Nearly as old as the web itself, web survey packages have grown ever more sophisticated over the years—to the point where you can use them to essentially run your own, never-ending focus group online. Moreover, given that there’s a crowded market of web survey providers, many businesses find that they can satisfy all of their surveying needs with the free versions of these solutions—and never upgrade to premium offerings.
Businesses are scoring more sales online by programming their websites to serve up custom marketing content based on who happens to be visiting them at any given time.
Businesses still reeling from seemingly endless reports of hacker break-ins last year should brace for even more sophisticated capers in 2016 as IT security departments simultaneously roll out new tactics for thwarting the criminals. Security experts say that the image of yesteryear’s hacker—the pimply faced teen on a lark for grins and giggles—has given way to organized-crime teams who are hell bent on stealing and monetizing stolen data.
At its core, content marketing focuses on creative content that goes beyond the traditional sales messages commonly used by marketers.
Think about it. More than 80% of adults use the Internet or e-mail at least occasionally. According to the latest Pew research, 71% of Internet users are on Facebook, and 70% of those engage with the site daily. Any way you slice it, that’s a whole lotta communication going on! Add to that the massive growth that sites such as Instagram (now bigger than Twitter), Snapchat and others continue to show, and it’s a safe bet that they will continue to be favorite ways for users to stay in touch with their ever-growing world.
So what does this have to do with your brand? While a bit dated (2012), the latest stat we could find on the subject says that 71% of social-media users said they are more likely to make a purchase based on...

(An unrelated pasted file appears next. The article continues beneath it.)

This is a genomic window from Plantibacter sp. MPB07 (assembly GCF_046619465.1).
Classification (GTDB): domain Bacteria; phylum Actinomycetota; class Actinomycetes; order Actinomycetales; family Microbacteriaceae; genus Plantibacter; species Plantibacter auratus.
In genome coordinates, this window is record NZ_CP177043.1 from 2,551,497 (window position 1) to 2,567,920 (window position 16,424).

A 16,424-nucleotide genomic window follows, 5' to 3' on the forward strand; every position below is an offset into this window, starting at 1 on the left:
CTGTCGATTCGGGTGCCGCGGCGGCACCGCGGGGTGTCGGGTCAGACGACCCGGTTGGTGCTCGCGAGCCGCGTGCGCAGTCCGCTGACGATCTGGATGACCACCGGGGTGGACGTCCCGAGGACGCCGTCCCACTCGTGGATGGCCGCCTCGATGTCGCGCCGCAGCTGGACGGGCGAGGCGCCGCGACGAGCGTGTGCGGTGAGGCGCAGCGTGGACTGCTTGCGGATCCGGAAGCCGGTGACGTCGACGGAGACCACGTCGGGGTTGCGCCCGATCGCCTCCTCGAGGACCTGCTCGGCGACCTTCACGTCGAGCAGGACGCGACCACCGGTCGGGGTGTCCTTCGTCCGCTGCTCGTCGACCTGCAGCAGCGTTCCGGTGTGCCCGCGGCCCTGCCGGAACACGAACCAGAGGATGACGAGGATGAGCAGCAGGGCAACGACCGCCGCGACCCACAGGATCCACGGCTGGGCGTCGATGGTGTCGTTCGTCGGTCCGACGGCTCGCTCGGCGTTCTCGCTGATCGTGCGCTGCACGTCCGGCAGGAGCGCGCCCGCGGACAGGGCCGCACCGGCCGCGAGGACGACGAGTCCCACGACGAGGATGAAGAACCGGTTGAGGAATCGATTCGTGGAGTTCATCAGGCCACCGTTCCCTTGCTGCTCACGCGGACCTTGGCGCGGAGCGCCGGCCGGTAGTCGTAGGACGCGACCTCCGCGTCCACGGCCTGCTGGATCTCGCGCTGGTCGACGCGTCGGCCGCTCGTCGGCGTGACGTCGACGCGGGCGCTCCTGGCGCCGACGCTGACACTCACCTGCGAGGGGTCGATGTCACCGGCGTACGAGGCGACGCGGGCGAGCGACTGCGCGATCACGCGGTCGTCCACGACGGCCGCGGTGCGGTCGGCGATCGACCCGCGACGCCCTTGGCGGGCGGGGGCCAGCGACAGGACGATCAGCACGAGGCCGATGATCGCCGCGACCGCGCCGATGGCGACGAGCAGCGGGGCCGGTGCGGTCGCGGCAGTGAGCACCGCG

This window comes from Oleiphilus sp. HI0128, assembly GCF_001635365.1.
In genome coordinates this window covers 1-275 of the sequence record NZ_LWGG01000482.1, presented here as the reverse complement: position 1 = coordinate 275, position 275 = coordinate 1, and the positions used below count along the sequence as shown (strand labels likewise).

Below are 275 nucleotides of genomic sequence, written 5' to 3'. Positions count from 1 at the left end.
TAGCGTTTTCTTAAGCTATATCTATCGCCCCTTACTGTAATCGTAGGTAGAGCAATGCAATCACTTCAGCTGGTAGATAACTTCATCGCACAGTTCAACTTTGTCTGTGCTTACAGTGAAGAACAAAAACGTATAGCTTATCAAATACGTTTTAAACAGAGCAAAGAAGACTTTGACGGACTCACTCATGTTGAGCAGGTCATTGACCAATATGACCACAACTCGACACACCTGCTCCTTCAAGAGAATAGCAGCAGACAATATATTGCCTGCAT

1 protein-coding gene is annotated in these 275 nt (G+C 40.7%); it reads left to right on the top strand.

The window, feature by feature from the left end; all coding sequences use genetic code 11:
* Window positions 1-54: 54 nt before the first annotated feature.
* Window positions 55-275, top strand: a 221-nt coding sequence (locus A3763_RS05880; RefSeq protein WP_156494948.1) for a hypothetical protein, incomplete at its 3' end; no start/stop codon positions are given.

Businesses looking for a quick fix to the increasingly vexing challenge of getting their web presence to look good on all screen sizes—including smartphones, tablets and desktop PCs—may want to turn to YouTube.
Many early adopters have been disappointed with Microsoft Windows 8's new interface, sighting clunky and inefficient operation when compared to traditional desktops. The bottom line: Windows 8 may not be fit for your business.
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While Facebook’s new look has left many businesses in a scramble,
migrating to the new, mandatory change need not be accompanied by
gnashing of teeth. Armed with insights from web marketing experts,
companies will be able to cruise through the upgrade—and perhaps dust a
competitor or two—unfazed.
In the most fundamental terms, the Great Facebook Migration of 2012 represents a move by the digital hangout to standardize the look and feel of every Business Page on its network. Essentially, Facebook wants every business on its site to be able to express what’s happening with its brand right now—as well as the heritage behind that brand—all on a single page.
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While the Internet’s white hats have done a great job of keeping the medium’s darker forces at bay, security experts predict that the web will still remain a dangerous place for businesses in the coming year—especially those without digital smarts.
“The web will undoubtedly continue to be the most prominent vector of attack,” said Gerhard Eschelbeck, chief technology officer for Sophos, a web-security firm.
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As significant numbers of businesses migrate to outside-the-enterprise services, such as cloud computing and social media, legal experts say they should consult with their attorneys to ensure that far-flung data is protected, trackable and accessible. Indeed, data generated by cloud computing is especially rife with risk, given that data is stored offsite and under the control of a third-party vendor—a vendor who may not be as awestruck over the importance of a company’s crown data jewels as its officers are.